‘The origins of white face make-up in Japanese culture is largely disputed. It has been said that in the middle ages, the white make-up originated when a Japanese traveler returned from Europe with stories of “pale faced” beauties. Whilst this sounds plausable, it is also been said that it originated from China and was adopted by the ladies of the Japanese court. Considering that the use of white make-up in Japanese history can be dated back as early as the Heian Era (794-1185 AD), a time when Japan was largely influence by the Chinese culture, this seems more likely the case.’
‘By 1500 B.C.E upper-class women in China and Japan used white rice powder on their faces, shaved and plucked their eyebrows, and painted their teeth gold and black.’
‘Beginning in the 17th century and continuing throughout the 18th century, both men and women in England and France wore obvious cosmetics. Gender differences were less important than class differences – cosmetics marked one as aristocratic and à la mode, and were adopted as well by those who were trying to rise in social status or become fashionable. Makeup was not intended to look natural – in fact, it was called “paint” — but instead, “…to represent one’s aristocratic identity as declaratively as possible through cosmetic artifice” (Hyde). Women and men showed their respectability and class through white skin, and heavy makeup was considered more respectable than naturally light skin.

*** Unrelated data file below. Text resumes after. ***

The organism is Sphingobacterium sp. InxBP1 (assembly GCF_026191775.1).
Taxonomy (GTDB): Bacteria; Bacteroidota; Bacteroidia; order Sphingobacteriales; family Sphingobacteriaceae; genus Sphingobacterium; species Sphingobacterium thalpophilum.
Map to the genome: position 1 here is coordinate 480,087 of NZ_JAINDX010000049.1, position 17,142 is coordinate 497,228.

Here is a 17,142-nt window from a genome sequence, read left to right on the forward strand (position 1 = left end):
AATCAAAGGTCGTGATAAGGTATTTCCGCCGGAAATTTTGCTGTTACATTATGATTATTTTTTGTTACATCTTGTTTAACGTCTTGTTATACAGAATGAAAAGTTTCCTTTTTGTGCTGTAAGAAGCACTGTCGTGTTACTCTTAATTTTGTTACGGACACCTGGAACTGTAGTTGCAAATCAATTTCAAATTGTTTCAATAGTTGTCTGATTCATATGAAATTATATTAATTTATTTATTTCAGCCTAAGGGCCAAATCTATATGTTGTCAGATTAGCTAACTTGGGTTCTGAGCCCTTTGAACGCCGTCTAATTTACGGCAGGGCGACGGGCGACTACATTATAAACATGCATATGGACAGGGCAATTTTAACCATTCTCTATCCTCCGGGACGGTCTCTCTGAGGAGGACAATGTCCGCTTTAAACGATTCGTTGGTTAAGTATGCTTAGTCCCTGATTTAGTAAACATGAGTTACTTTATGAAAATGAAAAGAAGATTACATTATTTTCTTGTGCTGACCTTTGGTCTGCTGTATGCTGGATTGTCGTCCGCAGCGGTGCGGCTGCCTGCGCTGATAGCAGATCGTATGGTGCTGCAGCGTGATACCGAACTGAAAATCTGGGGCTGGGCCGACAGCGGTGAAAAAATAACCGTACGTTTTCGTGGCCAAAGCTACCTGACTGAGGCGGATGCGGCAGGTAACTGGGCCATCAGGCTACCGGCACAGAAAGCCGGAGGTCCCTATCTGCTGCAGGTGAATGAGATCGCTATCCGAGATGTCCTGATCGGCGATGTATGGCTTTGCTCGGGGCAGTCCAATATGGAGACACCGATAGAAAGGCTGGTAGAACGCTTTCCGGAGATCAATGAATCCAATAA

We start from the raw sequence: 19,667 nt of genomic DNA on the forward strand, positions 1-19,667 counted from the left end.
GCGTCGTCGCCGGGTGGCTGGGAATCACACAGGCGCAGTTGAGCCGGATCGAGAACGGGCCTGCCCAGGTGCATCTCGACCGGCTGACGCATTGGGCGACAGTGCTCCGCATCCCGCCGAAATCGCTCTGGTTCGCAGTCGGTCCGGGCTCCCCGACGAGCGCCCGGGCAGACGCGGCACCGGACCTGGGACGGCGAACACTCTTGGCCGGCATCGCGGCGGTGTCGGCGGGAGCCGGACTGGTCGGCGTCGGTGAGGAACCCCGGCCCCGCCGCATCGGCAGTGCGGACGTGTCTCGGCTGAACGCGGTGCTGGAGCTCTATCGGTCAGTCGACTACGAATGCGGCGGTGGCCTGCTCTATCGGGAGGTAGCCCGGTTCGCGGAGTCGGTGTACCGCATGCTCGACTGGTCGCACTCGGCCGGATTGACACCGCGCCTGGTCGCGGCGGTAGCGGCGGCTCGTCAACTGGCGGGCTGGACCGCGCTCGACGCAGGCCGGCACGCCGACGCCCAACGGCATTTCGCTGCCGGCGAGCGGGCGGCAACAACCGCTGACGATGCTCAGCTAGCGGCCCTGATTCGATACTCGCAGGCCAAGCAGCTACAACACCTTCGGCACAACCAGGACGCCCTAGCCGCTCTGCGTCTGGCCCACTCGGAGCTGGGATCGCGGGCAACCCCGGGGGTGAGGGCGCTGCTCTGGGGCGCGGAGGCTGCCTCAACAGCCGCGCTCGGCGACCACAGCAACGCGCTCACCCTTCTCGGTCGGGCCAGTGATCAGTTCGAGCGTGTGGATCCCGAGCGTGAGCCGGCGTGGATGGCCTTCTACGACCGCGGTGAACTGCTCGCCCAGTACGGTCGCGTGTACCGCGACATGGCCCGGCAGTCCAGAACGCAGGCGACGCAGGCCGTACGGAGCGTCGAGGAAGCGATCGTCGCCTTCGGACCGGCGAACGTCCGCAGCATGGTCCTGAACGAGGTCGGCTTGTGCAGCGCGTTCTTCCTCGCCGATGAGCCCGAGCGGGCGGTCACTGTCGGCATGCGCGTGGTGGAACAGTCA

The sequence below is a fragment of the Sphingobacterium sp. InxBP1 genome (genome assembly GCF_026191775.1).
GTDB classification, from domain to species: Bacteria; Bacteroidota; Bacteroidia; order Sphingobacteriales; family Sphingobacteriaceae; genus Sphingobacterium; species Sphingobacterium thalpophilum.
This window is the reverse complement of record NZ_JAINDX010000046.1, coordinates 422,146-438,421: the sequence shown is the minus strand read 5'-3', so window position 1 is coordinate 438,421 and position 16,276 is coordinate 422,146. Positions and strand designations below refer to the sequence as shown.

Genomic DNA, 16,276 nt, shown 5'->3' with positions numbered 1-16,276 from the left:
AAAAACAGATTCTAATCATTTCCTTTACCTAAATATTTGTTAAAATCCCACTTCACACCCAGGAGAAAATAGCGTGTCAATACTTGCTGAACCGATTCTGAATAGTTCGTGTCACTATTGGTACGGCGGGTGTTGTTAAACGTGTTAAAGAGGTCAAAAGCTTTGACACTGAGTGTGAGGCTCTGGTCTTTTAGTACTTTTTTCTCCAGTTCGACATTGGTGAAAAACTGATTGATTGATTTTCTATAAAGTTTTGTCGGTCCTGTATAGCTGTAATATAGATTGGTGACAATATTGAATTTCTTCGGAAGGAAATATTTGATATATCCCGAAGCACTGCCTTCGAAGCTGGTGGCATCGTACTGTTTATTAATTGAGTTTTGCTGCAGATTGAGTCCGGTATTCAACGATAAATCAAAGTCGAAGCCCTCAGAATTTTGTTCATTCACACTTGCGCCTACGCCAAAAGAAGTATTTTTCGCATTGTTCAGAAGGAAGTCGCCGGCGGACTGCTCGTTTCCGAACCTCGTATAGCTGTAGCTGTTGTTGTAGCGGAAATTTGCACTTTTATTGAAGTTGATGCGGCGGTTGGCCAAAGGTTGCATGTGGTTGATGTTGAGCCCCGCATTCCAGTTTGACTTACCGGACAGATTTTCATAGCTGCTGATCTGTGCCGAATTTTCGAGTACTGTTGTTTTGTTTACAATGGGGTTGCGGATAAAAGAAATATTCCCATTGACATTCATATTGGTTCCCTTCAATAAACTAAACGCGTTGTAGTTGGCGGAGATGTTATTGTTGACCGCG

Cosmetics also had practical aims – their use created what was considered an attractive face, and they could hide the effects of age, blemishes, disease, or sun.’
Charles Hankinson (Eagle Tail), of the Canadian First Nations Mi’kmaq band, dances in full traditional regalia at the Healing Horse Spirit PowWow. His face paint was “gifted” to him by his grandfather:
Mussiro is a thick white paste extracted from the roots of the ‘N’tunkuti’ tree, traditionally worn by Makua women of Mozambique and Tanzania.
Historically it was worn to signify virginity or to indicate menstruation or an absent husband or sexual availability. It was used in ceremonies to mark the beginning of womanhood or in funerals.
Mussiro is also valued as a beauty treatment and is used from the puberty onwards to protect the skin against acne and wrinkles: